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8 Reasons Children & Teens Abuse Prescription Drugs

8 Reasons Children & Teens Abuse Prescription Drugs

It may start innocently enough. Perhaps a child sees a parent regularly grab a couple of tablets from a prescription pill bottle and gets curious. Maybe a classmate dares a teen to down a mystery capsule, and the teen doesn’t want to be labeled a “chicken”. It could be that an adolescent is bored and decides to wander into the bathroom and look through the medicine cabinet. What begins as curiosity, a dare, or boredom can quickly become more serious.

According to the National Institutes of Health (NIH), 16.5% of high school seniors report having used prescription drugs that weren’t meant for them. More than 9% have taken amphetamines – such as those prescribed for Attention-deficit/hyperactivity disorder (ADHD) – and 7% have used tranquilizers. Another 7% have taken opioids such as oxycodone and hydrocodone, and more than 4% have used sedatives.

One look at those startling statistics, and it becomes clear that one-time prescription drug use among children and adolescents can quickly snowball into substance abuse.

Understanding Hearts and Minds

Understanding the beginnings of prescription drug misuse involves looking into the hearts and minds of young people. Latrice Dailey is an adolescent counselor at Beacon Recovery, a UAB Medicine-affiliated outpatient substance abuse treatment program for adults and teens age 13 to 18. She says unresolved trauma, uncomfortable emotions, stress, and even boredom push kids to self-medicate. “Most adolescents believe that all people use drugs,” she says. “Popular songs and the media glorify drug use, so kids see it as a way to escape.”

Here are eight key reasons why children and adolescents turn to prescription drugs, along with suggestions for how to address the underlying causes:

  1. Boredom: Parents tend to roll their eyes when children claim that they’re bored, but it can lead adolescents to explore prescription drugs. Dailey encourages parents to get their children involved in extracurricular activities – and to get involved alongside them. Volunteer work, church activities, and scouting are good options. “Sports can be a good outlet, too, but be aware that different organized sports use different types of drugs,” she says.
  2. Misinformation: Adolescents may believe that prescription medications are harmless. “They don’t have the facts and don’t know the dangers of drugs,” Dailey says. “It’s important to educate children that if a drug isn’t prescribed for you, it’s illicit, and if you use a prescription drug just because you’re having a bad day, that’s misuse.”
  3. Depression or Anxiety: Kids may turn to prescription drugs when they have an underlying mental health issue. “It’s important to get mental health treatment when appropriate and to more generally talk to kids about how to cope with different scenarios,” Dailey says. Helping children and adolescents develop strength and coping skills can help them resist the temptation of drugs.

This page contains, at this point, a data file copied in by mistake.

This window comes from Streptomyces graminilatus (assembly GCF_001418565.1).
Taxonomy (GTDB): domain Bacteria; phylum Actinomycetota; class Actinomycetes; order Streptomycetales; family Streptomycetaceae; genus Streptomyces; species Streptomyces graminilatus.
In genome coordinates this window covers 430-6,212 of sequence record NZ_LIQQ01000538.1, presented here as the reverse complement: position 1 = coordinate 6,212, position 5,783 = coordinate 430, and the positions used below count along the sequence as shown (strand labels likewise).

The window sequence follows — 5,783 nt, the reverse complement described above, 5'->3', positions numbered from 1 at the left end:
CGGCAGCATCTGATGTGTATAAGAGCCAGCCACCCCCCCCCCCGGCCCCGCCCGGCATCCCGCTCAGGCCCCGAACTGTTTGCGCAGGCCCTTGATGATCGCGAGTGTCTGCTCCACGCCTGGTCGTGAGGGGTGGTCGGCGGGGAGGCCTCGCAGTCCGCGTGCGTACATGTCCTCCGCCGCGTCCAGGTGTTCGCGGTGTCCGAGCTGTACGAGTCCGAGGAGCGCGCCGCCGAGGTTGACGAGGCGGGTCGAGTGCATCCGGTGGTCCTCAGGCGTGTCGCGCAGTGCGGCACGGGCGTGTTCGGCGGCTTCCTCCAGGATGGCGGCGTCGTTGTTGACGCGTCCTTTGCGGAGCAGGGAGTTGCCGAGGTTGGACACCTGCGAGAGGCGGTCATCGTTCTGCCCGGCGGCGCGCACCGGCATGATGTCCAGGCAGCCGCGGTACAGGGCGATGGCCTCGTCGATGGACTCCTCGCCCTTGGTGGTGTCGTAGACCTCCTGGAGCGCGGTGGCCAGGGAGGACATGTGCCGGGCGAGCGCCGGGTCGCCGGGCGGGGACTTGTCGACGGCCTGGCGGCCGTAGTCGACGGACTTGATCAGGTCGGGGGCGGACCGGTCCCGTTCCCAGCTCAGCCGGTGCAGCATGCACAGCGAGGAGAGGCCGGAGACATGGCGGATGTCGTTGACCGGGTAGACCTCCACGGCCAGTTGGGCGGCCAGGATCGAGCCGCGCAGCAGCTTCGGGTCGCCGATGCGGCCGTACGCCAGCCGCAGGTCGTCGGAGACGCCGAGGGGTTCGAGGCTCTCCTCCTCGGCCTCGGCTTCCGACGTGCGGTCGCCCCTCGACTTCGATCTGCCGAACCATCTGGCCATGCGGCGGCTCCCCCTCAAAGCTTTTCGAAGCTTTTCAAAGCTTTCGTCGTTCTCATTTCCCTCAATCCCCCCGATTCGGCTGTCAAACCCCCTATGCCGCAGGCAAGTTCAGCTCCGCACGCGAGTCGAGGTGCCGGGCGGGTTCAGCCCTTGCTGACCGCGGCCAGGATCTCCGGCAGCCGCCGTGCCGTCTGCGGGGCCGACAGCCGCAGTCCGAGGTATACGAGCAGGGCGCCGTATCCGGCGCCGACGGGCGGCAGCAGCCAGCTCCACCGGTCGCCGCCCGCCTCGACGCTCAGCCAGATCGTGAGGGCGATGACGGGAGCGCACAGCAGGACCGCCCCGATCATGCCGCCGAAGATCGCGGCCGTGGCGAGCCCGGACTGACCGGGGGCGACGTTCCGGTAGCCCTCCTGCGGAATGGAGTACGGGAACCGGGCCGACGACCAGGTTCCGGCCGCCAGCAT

4. Access to Prescription Medications: Dailey advises parents to keep prescription medications locked up. “Teenagers have ‘pill parties’ where they all raid their families’ medicine cabinets, dump the pills into a bowl, and each kid grabs a handful,” she says. Restricting access to medications can prevent the sometimes deadly consequences of these gatherings.
  5. Lack of Self-Confidence: Dailey says parents should nurture their children’s self-esteem by affirming them when they assert their opinions. “If they don’t feel comfortable, then they’re going to be passive when they’re in a high-risk situation,” she says. This passivity makes adolescents more vulnerable to peer pressure about drugs, as opposed to kids who are confident in holding fast to their principles and values.
  6. Peer Pressure: Children and adolescents badly want be accepted by their classmates, but those classmates can be fickle. As a result, kids can succumb to badgering. Teach your children how to set boundaries and stick to them. Role-playing with specific situations and brainstorming ways to say “no” can give adolescents the tools they need when real-world drug-related situations arise.
  7. Genetics: Addiction has a genetic component. NIH-funded research suggests that about 50% of someone’s risk for addiction depends upon his or her DNA. If addiction runs in the family, having a frank discussion with your kids can help them remain vigilant about their increased risk of addiction to prescription and other drugs.
  8. Environment: The causes of human behavior can trigger a “nature vs. nurture” debate, but drug addiction can be traced to both genetic and environmental factors. “If kids see their dad come home and drink beer to relax, they’ll learn that drinking is how you cope after a rough day at work,” Dailey says. “The same holds true for drugs.”

Dailey emphasizes that the misuse of prescription drugs by children and adolescents isn’t a reflection on them or their parents. “They’re not bad kids, and they’re not trying to punish you,” she says. “Drug use is a symptom of an underlying problem.” That problem – whether unresolved trauma, depression, anxiety, or low self-esteem – can be addressed, and addiction can be overcome.

If you suspect your child has a substance abuse issue, call UAB Beacon Recovery at 205-917-3733, extension 103, to schedule an evaluation.

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